The saying goes: if you can’t stand the heat, stay out of the kitchen. While this is more a metaphor than a literal directive, you could say that this applies to materials for kitchen countertops. Kitchens are a constant source of heat, from ambient temperatures from appliances and cook tops to actual hot pans and pots. You want to make sure the material you choose can literally stand up to the heat in the kitchen.
Below is a heat resistance guide to popular materials for countertops. This can help you choose the right one for your needs.
The 1990s saw the explosion of laminate materials for the kitchens, from countertops to flooring. Laminates are materials with a paper core sandwiched between layers of plastic film.
The most popular laminate in those days for kitchen countertops was Formica, and some older kitchens still have them. Manufacturers attempted to simulate the look of natural materials such as granite, marble, and wood, but they are not very convincing.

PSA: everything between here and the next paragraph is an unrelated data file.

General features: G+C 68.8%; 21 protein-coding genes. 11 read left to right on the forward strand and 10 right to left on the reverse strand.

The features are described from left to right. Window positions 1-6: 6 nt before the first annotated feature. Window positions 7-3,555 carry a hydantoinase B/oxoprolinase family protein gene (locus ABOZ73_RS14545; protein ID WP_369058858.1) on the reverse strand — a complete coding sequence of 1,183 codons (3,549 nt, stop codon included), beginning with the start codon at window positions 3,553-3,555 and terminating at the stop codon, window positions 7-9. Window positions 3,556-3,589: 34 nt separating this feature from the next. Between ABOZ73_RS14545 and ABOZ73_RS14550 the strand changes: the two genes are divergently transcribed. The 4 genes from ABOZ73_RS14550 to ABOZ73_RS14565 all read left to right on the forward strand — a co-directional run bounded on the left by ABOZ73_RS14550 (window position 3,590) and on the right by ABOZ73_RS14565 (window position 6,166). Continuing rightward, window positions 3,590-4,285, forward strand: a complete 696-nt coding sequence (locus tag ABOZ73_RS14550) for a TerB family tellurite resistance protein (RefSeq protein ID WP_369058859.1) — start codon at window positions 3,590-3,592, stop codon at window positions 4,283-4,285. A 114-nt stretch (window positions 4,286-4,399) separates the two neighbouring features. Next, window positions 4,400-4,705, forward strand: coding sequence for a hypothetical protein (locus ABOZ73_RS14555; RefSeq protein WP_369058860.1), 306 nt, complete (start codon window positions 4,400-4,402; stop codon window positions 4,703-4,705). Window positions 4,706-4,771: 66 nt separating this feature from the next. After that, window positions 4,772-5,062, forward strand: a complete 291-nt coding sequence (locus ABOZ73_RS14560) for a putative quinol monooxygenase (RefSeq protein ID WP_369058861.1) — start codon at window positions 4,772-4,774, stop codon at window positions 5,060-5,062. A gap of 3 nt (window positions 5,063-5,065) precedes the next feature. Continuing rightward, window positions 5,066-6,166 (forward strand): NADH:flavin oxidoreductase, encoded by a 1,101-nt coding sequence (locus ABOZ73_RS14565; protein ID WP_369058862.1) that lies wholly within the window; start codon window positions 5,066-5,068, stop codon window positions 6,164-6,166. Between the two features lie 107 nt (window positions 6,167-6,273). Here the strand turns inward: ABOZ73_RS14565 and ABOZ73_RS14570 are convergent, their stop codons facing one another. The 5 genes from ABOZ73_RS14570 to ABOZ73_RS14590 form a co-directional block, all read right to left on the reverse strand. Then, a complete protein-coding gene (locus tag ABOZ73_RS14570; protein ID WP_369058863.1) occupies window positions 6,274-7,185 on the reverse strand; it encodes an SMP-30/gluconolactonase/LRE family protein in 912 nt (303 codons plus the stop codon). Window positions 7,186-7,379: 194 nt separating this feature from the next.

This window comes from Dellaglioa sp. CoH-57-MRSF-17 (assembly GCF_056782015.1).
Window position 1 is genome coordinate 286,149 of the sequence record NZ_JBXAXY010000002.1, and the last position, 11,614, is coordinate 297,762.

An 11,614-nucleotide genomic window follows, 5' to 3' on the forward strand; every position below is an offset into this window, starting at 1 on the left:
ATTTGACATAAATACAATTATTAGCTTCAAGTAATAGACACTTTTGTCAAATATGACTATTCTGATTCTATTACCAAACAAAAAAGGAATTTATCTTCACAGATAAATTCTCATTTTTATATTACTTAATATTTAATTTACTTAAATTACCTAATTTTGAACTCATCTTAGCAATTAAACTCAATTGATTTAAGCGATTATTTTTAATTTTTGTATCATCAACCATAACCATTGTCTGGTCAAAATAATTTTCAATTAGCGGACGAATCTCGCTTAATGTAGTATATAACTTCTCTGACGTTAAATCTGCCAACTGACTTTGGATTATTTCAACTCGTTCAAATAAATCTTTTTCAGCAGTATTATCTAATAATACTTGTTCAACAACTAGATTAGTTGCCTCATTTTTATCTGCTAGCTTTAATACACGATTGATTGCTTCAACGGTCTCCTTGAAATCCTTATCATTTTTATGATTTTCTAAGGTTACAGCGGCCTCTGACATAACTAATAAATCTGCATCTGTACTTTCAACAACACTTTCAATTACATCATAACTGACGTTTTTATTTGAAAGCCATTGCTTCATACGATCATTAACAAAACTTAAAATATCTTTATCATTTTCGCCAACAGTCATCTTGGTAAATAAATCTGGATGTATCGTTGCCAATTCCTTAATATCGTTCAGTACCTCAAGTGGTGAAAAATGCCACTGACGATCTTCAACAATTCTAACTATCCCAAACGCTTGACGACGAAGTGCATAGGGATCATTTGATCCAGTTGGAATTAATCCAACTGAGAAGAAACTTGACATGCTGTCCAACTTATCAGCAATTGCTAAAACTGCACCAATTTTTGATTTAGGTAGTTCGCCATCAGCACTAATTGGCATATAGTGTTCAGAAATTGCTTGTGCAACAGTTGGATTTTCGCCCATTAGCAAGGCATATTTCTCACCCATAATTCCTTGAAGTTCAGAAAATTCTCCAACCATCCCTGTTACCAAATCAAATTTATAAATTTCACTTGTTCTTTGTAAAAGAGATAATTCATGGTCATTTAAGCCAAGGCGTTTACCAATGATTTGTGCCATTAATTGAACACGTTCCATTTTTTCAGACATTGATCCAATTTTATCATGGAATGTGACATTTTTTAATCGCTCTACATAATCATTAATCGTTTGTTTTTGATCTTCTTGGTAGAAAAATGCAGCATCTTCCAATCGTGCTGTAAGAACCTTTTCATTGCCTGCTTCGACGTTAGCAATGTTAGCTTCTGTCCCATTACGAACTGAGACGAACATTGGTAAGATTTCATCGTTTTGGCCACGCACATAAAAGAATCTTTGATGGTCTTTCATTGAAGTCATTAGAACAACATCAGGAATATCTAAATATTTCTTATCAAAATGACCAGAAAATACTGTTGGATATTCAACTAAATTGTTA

In terms of heat resistance, laminate countertops have close to none. Because of its plastic component, it will sustain permanent damage with exposure to temperatures as low as 66 degrees Celsius or 150 degrees Fahrenheit. This is approximately the heat generated by a cup of coffee.
Solid surface countertops
Corian was the first brand of solid surface material to come out in the market for kitchen countertops. Since then, more brands have come out. Generally, solid surface slabs are made of various natural and manmade materials, typically 33% polymer resins.
In appearance, solid surface countertops look like stone. It is more resistant to heat than laminates. However, the presence in such large amounts of polymer resins or plastic, means melting is a real issue.
Generally, solid surface countertops will sustain some damage with exposure to a heat source in excess of 160 degrees Celsius (320 degrees Fahrenheit). This might seem like a vast improvement to laminates, but most hot pans and pots will exceed these temperatures. Using trivets and heat pads can minimize this, but it only takes one moment of forgetfulness and permanent heat damage can occur.